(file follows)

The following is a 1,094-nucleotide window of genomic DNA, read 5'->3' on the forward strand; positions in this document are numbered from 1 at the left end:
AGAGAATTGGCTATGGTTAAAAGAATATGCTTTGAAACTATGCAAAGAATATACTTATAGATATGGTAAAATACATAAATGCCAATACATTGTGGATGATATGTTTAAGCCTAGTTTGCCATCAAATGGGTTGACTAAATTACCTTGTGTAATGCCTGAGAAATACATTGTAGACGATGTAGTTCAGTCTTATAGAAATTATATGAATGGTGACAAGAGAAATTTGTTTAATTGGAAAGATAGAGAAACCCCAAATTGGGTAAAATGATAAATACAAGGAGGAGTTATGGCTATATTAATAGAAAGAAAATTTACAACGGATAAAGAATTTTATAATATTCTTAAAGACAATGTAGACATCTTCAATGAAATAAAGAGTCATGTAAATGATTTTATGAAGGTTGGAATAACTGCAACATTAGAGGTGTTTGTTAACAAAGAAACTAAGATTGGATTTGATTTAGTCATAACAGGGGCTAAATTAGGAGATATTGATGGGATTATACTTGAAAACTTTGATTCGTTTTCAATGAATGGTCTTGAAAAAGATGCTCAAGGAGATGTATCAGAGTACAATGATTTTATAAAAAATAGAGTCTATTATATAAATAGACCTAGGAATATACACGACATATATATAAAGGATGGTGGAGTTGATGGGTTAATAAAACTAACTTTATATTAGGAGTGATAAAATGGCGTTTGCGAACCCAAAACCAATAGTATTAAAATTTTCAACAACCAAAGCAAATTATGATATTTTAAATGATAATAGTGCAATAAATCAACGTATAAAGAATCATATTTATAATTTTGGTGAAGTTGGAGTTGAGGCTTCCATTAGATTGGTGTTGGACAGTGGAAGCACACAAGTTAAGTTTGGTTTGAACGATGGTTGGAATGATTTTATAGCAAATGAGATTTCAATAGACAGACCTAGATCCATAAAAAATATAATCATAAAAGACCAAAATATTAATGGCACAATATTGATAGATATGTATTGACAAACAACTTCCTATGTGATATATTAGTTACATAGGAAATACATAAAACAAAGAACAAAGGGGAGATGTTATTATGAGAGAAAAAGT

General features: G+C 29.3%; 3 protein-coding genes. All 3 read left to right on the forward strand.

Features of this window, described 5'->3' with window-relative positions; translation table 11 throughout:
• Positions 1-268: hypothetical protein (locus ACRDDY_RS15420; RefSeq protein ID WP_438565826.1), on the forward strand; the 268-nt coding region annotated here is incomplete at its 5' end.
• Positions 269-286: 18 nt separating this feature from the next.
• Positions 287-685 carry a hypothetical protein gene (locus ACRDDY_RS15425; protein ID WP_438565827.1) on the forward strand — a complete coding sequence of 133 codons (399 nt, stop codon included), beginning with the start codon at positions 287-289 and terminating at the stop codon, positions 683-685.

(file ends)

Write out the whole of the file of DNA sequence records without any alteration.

The following is a 1,094-nucleotide window of genomic DNA, read 5'->3' on the forward strand; positions in this document are numbered from 1 at the left end:
AGAGAATTGGCTATGGTTAAAAGAATATGCTTTGAAACTATGCAAAGAATATACTTATAGATATGGTAAAATACATAAATGCCAATACATTGTGGATGATATGTTTAAGCCTAGTTTGCCATCAAATGGGTTGACTAAATTACCTTGTGTAATGCCTGAGAAATACATTGTAGACGATGTAGTTCAGTCTTATAGAAATTATATGAATGGTGACAAGAGAAATTTGTTTAATTGGAAAGATAGAGAAACCCCAAATTGGGTAAAATGATAAATACAAGGAGGAGTTATGGCTATATTAATAGAAAGAAAATTTACAACGGATAAAGAATTTTATAATATTCTTAAAGACAATGTAGACATCTTCAATGAAATAAAGAGTCATGTAAATGATTTTATGAAGGTTGGAATAACTGCAACATTAGAGGTGTTTGTTAACAAAGAAACTAAGATTGGATTTGATTTAGTCATAACAGGGGCTAAATTAGGAGATATTGATGGGATTATACTTGAAAACTTTGATTCGTTTTCAATGAATGGTCTTGAAAAAGATGCTCAAGGAGATGTATCAGAGTACAATGATTTTATAAAAAATAGAGTCTATTATATAAATAGACCTAGGAATATACACGACATATATATAAAGGATGGTGGAGTTGATGGGTTAATAAAACTAACTTTATATTAGGAGTGATAAAATGGCGTTTGCGAACCCAAAACCAATAGTATTAAAATTTTCAACAACCAAAGCAAATTATGATATTTTAAATGATAATAGTGCAATAAATCAACGTATAAAGAATCATATTTATAATTTTGGTGAAGTTGGAGTTGAGGCTTCCATTAGATTGGTGTTGGACAGTGGAAGCACACAAGTTAAGTTTGGTTTGAACGATGGTTGGAATGATTTTATAGCAAATGAGATTTCAATAGACAGACCTAGATCCATAAAAAATATAATCATAAAAGACCAAAATATTAATGGCACAATATTGATAGATATGTATTGACAAACAACTTCCTATGTGATATATTAGTTACATAGGAAATACATAAAACAAAGAACAAAGGGGAGATGTTATTATGAGAGAAAAAGT

General features: G+C 29.3%; 3 protein-coding genes. All 3 read left to right on the forward strand.

Features of this window, described 5'->3' with window-relative positions; translation table 11 throughout:
• Positions 1-268: hypothetical protein (locus ACRDDY_RS15420; RefSeq protein ID WP_438565826.1), on the forward strand; the 268-nt coding region annotated here is incomplete at its 5' end.
• Positions 269-286: 18 nt separating this feature from the next.
• Positions 287-685 carry a hypothetical protein gene (locus ACRDDY_RS15425; protein ID WP_438565827.1) on the forward strand — a complete coding sequence of 133 codons (399 nt, stop codon included), beginning with the start codon at positions 287-289 and terminating at the stop codon, positions 683-685.